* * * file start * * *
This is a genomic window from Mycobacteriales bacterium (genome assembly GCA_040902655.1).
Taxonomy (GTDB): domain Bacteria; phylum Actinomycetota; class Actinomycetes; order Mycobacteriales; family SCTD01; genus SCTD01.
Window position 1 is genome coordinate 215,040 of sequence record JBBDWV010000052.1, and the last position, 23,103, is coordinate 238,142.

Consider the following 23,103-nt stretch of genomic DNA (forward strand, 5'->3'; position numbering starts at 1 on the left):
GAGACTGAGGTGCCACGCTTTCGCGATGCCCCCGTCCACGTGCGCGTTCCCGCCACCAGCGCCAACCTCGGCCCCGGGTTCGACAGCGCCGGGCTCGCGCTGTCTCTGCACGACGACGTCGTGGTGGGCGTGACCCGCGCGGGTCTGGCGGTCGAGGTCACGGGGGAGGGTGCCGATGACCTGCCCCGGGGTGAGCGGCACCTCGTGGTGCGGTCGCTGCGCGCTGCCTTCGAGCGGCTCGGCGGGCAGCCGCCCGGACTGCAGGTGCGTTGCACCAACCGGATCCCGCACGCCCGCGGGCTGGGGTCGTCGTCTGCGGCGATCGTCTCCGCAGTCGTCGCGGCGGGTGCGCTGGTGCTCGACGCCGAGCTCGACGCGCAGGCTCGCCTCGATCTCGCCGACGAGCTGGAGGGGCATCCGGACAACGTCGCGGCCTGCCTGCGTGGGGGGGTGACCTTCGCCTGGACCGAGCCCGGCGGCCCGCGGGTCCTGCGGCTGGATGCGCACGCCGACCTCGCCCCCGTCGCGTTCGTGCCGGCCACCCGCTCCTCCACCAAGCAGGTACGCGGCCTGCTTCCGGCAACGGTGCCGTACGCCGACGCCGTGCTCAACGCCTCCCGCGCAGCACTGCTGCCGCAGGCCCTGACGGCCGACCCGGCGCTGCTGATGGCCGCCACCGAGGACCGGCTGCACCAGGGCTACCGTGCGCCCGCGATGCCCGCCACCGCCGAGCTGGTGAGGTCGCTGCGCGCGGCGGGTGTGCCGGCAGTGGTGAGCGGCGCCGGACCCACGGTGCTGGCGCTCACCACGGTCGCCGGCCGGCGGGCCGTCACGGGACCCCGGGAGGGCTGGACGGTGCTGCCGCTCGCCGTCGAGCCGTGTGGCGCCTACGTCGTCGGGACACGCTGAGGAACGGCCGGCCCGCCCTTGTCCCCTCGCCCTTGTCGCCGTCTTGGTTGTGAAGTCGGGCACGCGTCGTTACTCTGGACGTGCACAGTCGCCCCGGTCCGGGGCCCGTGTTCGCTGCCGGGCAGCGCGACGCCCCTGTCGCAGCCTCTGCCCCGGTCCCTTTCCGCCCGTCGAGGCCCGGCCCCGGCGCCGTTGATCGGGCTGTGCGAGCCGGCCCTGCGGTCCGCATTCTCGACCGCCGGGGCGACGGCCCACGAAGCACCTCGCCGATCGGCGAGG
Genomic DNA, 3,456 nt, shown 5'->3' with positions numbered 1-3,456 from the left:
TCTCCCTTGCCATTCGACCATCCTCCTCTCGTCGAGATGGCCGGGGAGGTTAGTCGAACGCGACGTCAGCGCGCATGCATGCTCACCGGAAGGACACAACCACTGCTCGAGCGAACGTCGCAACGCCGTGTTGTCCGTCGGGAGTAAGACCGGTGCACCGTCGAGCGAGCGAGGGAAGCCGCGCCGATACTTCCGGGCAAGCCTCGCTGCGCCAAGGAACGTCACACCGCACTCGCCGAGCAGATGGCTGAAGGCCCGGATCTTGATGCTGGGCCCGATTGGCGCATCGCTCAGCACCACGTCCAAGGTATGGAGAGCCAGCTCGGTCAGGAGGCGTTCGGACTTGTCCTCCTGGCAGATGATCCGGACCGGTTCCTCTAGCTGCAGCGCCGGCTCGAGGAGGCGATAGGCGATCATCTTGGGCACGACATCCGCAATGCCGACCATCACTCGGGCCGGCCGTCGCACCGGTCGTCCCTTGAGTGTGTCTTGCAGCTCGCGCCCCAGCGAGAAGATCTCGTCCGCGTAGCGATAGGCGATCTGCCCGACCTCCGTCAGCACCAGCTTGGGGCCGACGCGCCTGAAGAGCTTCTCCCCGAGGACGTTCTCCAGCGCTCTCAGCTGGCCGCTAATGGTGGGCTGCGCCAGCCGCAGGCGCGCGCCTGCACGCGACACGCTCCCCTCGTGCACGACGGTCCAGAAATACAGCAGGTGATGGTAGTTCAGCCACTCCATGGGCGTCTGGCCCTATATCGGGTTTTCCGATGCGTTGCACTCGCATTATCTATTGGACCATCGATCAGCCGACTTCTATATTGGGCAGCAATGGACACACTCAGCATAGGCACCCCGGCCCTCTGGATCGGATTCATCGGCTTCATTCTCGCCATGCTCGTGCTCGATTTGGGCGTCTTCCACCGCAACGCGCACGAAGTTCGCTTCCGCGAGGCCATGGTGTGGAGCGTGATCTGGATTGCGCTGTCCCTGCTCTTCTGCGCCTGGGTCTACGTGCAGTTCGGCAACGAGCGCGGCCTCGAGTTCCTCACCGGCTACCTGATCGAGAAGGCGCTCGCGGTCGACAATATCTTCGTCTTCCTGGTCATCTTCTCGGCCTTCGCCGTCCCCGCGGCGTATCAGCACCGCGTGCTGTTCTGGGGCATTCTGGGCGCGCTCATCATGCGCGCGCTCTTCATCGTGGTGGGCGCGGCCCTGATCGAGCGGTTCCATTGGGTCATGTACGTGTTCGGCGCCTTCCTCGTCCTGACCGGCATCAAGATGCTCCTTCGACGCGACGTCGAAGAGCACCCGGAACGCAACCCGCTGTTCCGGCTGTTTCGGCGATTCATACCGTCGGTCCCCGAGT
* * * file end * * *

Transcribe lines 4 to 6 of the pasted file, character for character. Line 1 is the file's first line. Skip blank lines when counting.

Consider the following 23,103-nt stretch of genomic DNA (forward strand, 5'->3'; position numbering starts at 1 on the left):
GAGACTGAGGTGCCACGCTTTCGCGATGCCCCCGTCCACGTGCGCGTTCCCGCCACCAGCGCCAACCTCGGCCCCGGGTTCGACAGCGCCGGGCTCGCGCTGTCTCTGCACGACGACGTCGTGGTGGGCGTGACCCGCGCGGGTCTGGCGGTCGAGGTCACGGGGGAGGGTGCCGATGACCTGCCCCGGGGTGAGCGGCACCTCGTGGTGCGGTCGCTGCGCGCTGCCTTCGAGCGGCTCGGCGGGCAGCCGCCCGGACTGCAGGTGCGTTGCACCAACCGGATCCCGCACGCCCGCGGGCTGGGGTCGTCGTCTGCGGCGATCGTCTCCGCAGTCGTCGCGGCGGGTGCGCTGGTGCTCGACGCCGAGCTCGACGCGCAGGCTCGCCTCGATCTCGCCGACGAGCTGGAGGGGCATCCGGACAACGTCGCGGCCTGCCTGCGTGGGGGGGTGACCTTCGCCTGGACCGAGCCCGGCGGCCCGCGGGTCCTGCGGCTGGATGCGCACGCCGACCTCGCCCCCGTCGCGTTCGTGCCGGCCACCCGCTCCTCCACCAAGCAGGTACGCGGCCTGCTTCCGGCAACGGTGCCGTACGCCGACGCCGTGCTCAACGCCTCCCGCGCAGCACTGCTGCCGCAGGCCCTGACGGCCGACCCGGCGCTGCTGATGGCCGCCACCGAGGACCGGCTGCACCAGGGCTACCGTGCGCCCGCGATGCCCGCCACCGCCGAGCTGGTGAGGTCGCTGCGCGCGGCGGGTGTGCCGGCAGTGGTGAGCGGCGCCGGACCCACGGTGCTGGCGCTCACCACGGTCGCCGGCCGGCGGGCCGTCACGGGACCCCGGGAGGGCTGGACGGTGCTGCCGCTCGCCGTCGAGCCGTGTGGCGCCTACGTCGTCGGGACACGCTGAGGAACGGCCGGCCCGCCCTTGTCCCCTCGCCCTTGTCGCCGTCTTGGTTGTGAAGTCGGGCACGCGTCGTTACTCTGGACGTGCACAGTCGCCCCGGTCCGGGGCCCGTGTTCGCTGCCGGGCAGCGCGACGCCCCTGTCGCAGCCTCTGCCCCGGTCCCTTTCCGCCCGTCGAGGCCCGGCCCCGGCGCCGTTGATCGGGCTGTGCGAGCCGGCCCTGCGGTCCGCATTCTCGACCGCCGGGGCGACGGCCCACGAAGCACCTCGCCGATCGGCGAGG
Genomic DNA, 3,456 nt, shown 5'->3' with positions numbered 1-3,456 from the left: